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Frequently asked questions

Back to Geography

Why are key questions included in the band descriptions?

The key questions within each band description provide a selection of possible themes that could be used to develop units of work within the teaching and learning program. These are suggestions to stimulate teachers and are not mandatory.

How much time should I spend teaching Geography?

This is a school decision. The teaching and learning program needs to be designed so that the content described in the curriculum is addressed, but exactly how much time is allocated may vary between year levels within the school and between schools. Whole-school planning is essential to support efficient and effective delivery of curriculum, ensuring progression along the continuum.

What is the role of fieldwork in Geography?

Involving students in fieldwork enables them to effectively collect information that is then used to develop and demonstrate their understanding of the Geographical concepts and skills applied to different contexts.

Why are the elaborations for the Place, space and interconnection sub-strand the same as some of the elaborations found in the Geographical knowledge strand?

Conceptual thinking in Geography is developed through holistic engagement with the curriculum. The Geographical knowledge content descriptions identify essential knowledge for students and at the same time provide a context through which conceptual thinking can be developed. The Place, space and interconnection sub-strand identifies a continuum of conceptual thinking that can be used to approach and shape both the Geographical Knowledge and Data and information content descriptions. The content elaborations for Place, Space and Interconnection demonstrate a range of links between these areas of the curriculum.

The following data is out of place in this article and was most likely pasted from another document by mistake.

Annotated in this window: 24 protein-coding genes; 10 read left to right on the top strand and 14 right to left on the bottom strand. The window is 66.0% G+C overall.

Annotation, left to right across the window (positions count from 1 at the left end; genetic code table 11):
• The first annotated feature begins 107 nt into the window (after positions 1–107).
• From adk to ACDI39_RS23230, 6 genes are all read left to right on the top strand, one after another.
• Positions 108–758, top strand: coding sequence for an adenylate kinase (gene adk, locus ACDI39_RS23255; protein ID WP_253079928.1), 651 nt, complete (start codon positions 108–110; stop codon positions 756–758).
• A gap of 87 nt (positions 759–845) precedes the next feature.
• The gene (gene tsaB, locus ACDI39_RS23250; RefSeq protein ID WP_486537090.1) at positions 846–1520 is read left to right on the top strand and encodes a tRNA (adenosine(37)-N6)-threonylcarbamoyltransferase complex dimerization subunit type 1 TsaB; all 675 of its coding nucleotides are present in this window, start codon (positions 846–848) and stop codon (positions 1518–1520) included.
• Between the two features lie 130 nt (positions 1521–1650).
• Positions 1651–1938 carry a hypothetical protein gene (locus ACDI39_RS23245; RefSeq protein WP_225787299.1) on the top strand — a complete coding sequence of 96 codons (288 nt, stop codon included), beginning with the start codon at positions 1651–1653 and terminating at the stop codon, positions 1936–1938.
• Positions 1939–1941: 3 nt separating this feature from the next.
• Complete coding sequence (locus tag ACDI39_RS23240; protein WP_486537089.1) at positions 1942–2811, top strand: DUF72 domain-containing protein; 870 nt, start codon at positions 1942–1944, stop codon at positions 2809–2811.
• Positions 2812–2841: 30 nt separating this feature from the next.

Do all students in Years 9 and 10 have to study Geography?

In the pathways stage of schooling (Years 9-10) students should have the opportunity to engage with the full structure of the Victorian Curriculum. The school curriculum plan should demonstrate how across these two years of schooling students will be offered a program that includes the History curriculum.

The school curriculum plan should recognise that in these two years of schooling some students begin to focus on areas of specialisation related to both their future schooling and intended pathways beyond school. The learning program for these Pathways years can, therefore, be based on the curriculum areas set out in the Victorian Curriculum, or where a student has already demonstrated achievement of the knowledge and skills at level 10, senior secondary studies could be drawn from equivalent curriculum areas.